ROCK FALLS – Gov. Pat Quinn finished his dinner at La Familia on Wednesday and told the crowd that had gathered at the restaurant to see him that he'd have to come back soon.
Click here to see video of Quinn's visit.
"This was the best food I've eaten all week," the Hinsdale-born Democrat said.
"I would have liked to order more food, but I can't afford it," he quipped.
Quinn took what he calls the minimum wage challenge this week and said he is living on $79, the average amount a full-time minimum wage worker is left with after housing costs, transportation and taxes, as calculated by his campaign team.
The governor's challenge is part of a big push by state Democrats to drum up support for a referendum that will be on the Nov. 4 ballot that asks voters if the state's minimum wage should be raised. Rock Falls was making his eighth and final stop of the day, seven of those to visit cafes and fast-food restaurants and speak with low-wage workers.
"My purpose in traveling across Illinois today is to help the moms and dads who work at some of the hardest jobs in our state and make only $8.25 an hour," Quinn said. "My mission is to do the right thing for everybody and make sure no one is left out."
Billionaire businessman Bruce Rauner, Quinn's opponent in the Nov. 4 election, opposes a minimum wage increase, and the governor's new ad campaign takes aim at the disparity between the candidates on the issue.
Quinn believes that a minimum wage bump to at least $10 an hour is a key step in driving economic growth and addressing poverty.
"Several studies, including one done by the Federal Reserve, show that this will give people more purchasing power, boost the economy, and allow businesses to save money by keeping employees longer," he said.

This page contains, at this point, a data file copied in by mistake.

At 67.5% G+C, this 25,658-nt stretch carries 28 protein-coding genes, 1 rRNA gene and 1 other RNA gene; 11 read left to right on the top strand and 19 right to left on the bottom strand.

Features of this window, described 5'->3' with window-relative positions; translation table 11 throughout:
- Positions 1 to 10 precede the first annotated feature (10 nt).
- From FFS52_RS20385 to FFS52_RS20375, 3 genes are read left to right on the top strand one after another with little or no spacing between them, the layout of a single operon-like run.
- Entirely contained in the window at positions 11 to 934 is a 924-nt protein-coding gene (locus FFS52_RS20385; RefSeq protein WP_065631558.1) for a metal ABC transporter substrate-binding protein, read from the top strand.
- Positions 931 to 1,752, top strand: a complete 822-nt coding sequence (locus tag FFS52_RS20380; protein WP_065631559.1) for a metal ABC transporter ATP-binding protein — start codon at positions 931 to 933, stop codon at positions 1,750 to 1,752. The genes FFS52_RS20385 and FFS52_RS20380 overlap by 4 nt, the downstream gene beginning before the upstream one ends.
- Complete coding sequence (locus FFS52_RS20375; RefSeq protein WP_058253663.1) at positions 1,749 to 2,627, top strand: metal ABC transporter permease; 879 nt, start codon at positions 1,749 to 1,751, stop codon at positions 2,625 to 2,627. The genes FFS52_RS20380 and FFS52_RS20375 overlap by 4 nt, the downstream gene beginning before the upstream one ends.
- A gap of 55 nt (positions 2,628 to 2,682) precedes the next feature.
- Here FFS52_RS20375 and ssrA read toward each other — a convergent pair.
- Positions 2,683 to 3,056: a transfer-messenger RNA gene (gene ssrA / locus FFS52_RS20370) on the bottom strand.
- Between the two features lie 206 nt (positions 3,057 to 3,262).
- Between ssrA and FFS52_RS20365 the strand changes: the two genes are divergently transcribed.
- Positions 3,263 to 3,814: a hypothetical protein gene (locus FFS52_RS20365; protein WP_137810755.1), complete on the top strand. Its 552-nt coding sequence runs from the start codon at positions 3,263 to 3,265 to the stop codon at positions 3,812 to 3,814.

Local businessman Liandro Arellano said that, while the governor's argument makes sense in theory, it isn't that simple in practice.
"I lived on minimum wage as a kid, and now I'm a business owner," Arellano said. "I fear my taxes will be raised, and I'm already maxed out on labor. What am I supposed to do?"
Quinn said that by increasing the minimum wage to $10, a half-million Illinois consumers will make an extra $4,800 a year, much of which will be spent at local businesses.
But Arellano said he believes inflation would rise along with wages, thus defeating the purpose.
"He makes it sound like a silver bullet, but it's not," the owner of several Jimmy John's restaurants said. "Business owners will have two options – raise prices or fire people. People want a better job or a promotion, not an extra dollar an hour."
Dave Barajas, owner of La Familia, supports the minimum wage increase. Barajas had extended the invitation through state Rep. Mike Smiddy for Quinn to use his restaurant as a stopping point on the minimum wage circuit.
"I think it is important to show employees that you value them," Barajas said. "If you have a good product and good service, I believe the bottom line will take care of itself."
Larry Meyer of Rock Falls, a retired steel mill worker, said a much broader conversation is needed about stimulating the state's economy. He said the fact we have become so dependent on service jobs is problematic.
"We have to get our factories back, or we are in trouble," Meyer said. "We can't survive as a nation without making products. All we are creating is more service jobs, and the wealth is being drained from our country."
Quinn said a full-time minimum wage worker in Illinois makes about $17,000 a year, which is below the federal poverty level of $19,790 for a family of three. He said investing in education is also key to economic growth.
"We have to provide skills for 21st century jobs, and it can't be done on the cheap," Quinn said. "It's not easy, but I remember 40 years ago I shook the hand of Cesar Chavez, and he looked at me and said 'together we can.'"
Minimum wage in Illinois
Current minimum wage: $8.50 an hour
Quinn's proposal: Increase to at least $10 an hour
Full-time minimum wage worker's annual income: About $17,000
Federal poverty level: $19,790 for a family of three
Increase to $10: Workers would make an extra $4,800 a year